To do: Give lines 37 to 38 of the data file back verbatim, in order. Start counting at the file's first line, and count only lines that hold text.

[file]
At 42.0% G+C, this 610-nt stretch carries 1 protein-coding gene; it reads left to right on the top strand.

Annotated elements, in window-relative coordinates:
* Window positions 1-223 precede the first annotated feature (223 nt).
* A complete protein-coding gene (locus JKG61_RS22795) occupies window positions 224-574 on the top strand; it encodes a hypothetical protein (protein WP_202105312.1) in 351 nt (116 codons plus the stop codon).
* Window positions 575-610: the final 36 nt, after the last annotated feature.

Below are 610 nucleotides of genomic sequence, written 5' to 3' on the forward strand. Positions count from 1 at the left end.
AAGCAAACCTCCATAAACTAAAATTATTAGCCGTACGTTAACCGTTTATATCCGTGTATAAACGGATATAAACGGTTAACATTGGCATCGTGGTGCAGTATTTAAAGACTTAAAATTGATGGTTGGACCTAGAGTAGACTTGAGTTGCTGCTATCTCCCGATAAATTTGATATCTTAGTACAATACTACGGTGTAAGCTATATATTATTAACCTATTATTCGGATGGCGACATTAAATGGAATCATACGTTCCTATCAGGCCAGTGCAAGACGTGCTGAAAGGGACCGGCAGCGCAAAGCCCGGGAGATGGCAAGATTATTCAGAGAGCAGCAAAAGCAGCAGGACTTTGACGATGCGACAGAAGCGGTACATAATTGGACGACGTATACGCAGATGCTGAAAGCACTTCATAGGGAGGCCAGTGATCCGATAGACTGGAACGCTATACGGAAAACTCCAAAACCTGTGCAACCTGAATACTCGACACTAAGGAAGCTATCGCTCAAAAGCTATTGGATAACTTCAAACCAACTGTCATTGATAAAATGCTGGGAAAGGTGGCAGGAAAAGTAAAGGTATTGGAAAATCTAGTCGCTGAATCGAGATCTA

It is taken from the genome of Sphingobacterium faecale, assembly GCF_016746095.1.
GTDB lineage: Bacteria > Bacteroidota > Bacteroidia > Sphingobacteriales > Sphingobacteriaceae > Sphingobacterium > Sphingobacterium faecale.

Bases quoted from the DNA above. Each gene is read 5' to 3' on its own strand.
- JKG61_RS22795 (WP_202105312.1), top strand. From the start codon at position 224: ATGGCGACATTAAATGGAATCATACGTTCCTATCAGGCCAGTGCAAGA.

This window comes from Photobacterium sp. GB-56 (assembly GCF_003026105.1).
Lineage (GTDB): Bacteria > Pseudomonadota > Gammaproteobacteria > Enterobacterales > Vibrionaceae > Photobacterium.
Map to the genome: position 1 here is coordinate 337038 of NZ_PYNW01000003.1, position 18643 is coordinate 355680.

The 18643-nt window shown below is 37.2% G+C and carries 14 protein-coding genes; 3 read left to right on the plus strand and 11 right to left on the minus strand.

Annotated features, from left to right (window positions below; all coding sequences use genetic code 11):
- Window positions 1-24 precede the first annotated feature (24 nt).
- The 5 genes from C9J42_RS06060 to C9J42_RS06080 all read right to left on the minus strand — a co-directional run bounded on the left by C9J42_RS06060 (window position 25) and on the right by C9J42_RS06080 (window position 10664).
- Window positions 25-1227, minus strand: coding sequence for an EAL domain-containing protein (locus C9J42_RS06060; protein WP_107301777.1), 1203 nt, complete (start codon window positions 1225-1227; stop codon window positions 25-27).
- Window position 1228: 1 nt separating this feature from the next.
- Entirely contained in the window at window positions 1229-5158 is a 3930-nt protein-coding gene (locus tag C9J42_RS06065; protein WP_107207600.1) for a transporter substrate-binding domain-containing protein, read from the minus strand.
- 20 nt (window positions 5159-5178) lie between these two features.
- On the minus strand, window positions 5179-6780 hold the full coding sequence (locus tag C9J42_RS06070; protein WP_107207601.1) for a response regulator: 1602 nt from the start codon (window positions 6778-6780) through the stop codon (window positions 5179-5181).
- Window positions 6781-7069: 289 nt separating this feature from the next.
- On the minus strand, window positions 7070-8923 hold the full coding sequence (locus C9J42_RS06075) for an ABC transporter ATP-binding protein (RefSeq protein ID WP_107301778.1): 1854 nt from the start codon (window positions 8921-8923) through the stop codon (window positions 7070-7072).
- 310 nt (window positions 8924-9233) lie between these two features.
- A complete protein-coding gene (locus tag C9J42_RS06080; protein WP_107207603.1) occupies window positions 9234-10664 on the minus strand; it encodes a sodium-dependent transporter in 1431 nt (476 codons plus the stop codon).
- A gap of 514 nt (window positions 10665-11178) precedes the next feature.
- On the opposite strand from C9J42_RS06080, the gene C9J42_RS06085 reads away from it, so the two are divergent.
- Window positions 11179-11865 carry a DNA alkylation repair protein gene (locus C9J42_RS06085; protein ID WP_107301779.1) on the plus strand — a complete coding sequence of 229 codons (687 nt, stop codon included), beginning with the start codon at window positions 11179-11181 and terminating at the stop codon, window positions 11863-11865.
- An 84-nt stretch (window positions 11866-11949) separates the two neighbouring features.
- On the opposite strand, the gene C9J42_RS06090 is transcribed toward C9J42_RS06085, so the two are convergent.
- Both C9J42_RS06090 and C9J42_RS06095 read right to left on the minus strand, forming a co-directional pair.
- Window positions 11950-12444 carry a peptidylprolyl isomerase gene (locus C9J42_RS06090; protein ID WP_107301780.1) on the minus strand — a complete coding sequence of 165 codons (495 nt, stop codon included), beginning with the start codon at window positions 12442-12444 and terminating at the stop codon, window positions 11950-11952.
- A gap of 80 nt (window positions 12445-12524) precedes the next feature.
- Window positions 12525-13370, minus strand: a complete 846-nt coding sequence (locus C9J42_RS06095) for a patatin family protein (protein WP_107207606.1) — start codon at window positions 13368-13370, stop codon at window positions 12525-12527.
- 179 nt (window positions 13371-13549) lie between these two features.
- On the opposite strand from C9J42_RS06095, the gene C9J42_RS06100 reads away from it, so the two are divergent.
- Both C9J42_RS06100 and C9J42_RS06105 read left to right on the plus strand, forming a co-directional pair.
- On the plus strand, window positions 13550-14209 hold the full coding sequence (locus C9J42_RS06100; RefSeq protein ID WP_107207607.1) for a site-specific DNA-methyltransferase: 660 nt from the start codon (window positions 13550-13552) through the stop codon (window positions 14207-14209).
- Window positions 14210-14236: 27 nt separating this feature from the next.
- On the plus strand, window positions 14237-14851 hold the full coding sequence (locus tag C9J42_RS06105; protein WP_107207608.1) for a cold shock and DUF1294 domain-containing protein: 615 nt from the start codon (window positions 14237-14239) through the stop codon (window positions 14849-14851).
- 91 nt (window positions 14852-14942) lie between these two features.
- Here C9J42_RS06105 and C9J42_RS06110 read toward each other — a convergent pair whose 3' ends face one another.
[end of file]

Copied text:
- 179 nt (window positions 13371-13549) lie between these two features.
- On the opposite strand from C9J42_RS06095, the gene C9J42_RS06100 reads away from it, so the two are divergent.